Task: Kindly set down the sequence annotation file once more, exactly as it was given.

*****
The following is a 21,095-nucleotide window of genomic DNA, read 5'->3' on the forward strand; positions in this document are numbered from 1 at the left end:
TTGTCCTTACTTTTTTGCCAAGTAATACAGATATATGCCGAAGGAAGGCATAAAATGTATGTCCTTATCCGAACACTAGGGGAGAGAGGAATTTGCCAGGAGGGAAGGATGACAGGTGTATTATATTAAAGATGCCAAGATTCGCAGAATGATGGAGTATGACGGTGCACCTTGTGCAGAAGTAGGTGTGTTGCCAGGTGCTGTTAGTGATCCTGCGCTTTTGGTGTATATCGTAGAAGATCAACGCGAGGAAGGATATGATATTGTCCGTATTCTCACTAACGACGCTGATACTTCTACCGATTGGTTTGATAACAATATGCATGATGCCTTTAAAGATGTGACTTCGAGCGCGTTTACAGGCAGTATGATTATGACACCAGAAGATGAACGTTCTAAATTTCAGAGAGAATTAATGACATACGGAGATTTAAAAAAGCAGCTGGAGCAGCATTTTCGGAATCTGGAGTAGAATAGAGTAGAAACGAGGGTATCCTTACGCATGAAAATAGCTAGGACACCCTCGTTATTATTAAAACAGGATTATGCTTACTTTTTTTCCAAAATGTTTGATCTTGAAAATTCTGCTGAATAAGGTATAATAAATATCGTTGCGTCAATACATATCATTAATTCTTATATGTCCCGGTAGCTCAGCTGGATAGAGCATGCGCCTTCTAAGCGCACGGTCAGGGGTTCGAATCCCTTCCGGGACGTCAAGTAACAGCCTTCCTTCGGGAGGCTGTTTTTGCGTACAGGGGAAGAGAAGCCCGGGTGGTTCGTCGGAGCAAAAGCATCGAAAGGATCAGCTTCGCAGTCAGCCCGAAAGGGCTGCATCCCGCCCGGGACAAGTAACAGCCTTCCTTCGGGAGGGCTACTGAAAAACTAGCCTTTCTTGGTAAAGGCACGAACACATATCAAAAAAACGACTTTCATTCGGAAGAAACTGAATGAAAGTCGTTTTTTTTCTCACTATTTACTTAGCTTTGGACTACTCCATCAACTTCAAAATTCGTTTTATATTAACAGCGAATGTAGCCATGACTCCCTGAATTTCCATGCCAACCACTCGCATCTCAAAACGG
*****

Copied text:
The following is a 21,095-nucleotide window of genomic DNA, read 5'->3' on the forward strand; positions in this document are numbered from 1 at the left end:
TTGTCCTTACTTTTTTGCCAAGTAATACAGATATATGCCGAAGGAAGGCATAAAATGTATGTCCTTATCCGAACACTAGGGGAGAGAGGAATTTGCCAGGAGGGAAGGATGACAGGTGTATTATATTAAAGATGCCAAGATTCGCAGAATGATGGAGTATGACGGTGCACCTTGTGCAGAAGTAGGTGTGTTGCCAGGTGCTGTTAGTGATCCTGCGCTTTTGGTGTATATCGTAGAAGATCAACGCGAGGAAGGATATGATATTGTCCGTATTCTCACTAACGACGCTGATACTTCTACCGATTGGTTTGATAACAATATGCATGATGCCTTTAAAGATGTGACTTCGAGCGCGTTTACAGGCAGTATGATTATGACACCAGAAGATGAACGTTCTAAATTTCAGAGAGAATTAATGACATACGGAGATTTAAAAAAGCAGCTGGAGCAGCATTTTCGGAATCTGGAGTAGAATAGAGTAGAAACGAGGGTATCCTTACGCATGAAAATAGCTAGGACACCCTCGTTATTATTAAAACAGGATTATGCTTACTTTTTTTCCAAAATGTTTGATCTTGAAAATTCTGCTGAATAAGGTATAATAAATATCGTTGCGTCAATACATATCATTAATTCTTATATGTCCCGGTAGCTCAGCTGGATAGAGCATGCGCCTTCTAAGCGCACGGTCAGGGGTTCGAATCCCTTCCGGGACGTCAAGTAACAGCCTTCCTTCGGGAGGCTGTTTTTGCGTACAGGGGAAGAGAAGCCCGGGTGGTTCGTCGGAGCAAAAGCATCGAAAGGATCAGCTTCGCAGTCAGCCCGAAAGGGCTGCATCCCGCCCGGGACAAGTAACAGCCTTCCTTCGGGAGGGCTACTGAAAAACTAGCCTTTCTTGGTAAAGGCACGAACACATATCAAAAAAACGACTTTCATTCGGAAGAAACTGAATGAAAGTCGTTTTTTTTCTCACTATTTACTTAGCTTTGGACTACTCCATCAACTTCAAAATTCGTTTTATATTAACAGCGAATGTAGCCATGACTCCCTGAATTTCCATGCCAACCACTCGCATCTCAAAACGG